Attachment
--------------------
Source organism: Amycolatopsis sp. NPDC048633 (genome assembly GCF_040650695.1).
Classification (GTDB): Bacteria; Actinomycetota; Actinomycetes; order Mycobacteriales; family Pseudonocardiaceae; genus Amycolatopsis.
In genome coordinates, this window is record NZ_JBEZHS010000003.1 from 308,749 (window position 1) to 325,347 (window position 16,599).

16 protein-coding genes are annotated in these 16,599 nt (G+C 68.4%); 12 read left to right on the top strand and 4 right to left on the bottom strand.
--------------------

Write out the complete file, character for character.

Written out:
Source organism: Amycolatopsis sp. NPDC048633 (genome assembly GCF_040650695.1).
Classification (GTDB): Bacteria; Actinomycetota; Actinomycetes; order Mycobacteriales; family Pseudonocardiaceae; genus Amycolatopsis.
In genome coordinates, this window is record NZ_JBEZHS010000003.1 from 308,749 (window position 1) to 325,347 (window position 16,599).

16 protein-coding genes are annotated in these 16,599 nt (G+C 68.4%); 12 read left to right on the top strand and 4 right to left on the bottom strand.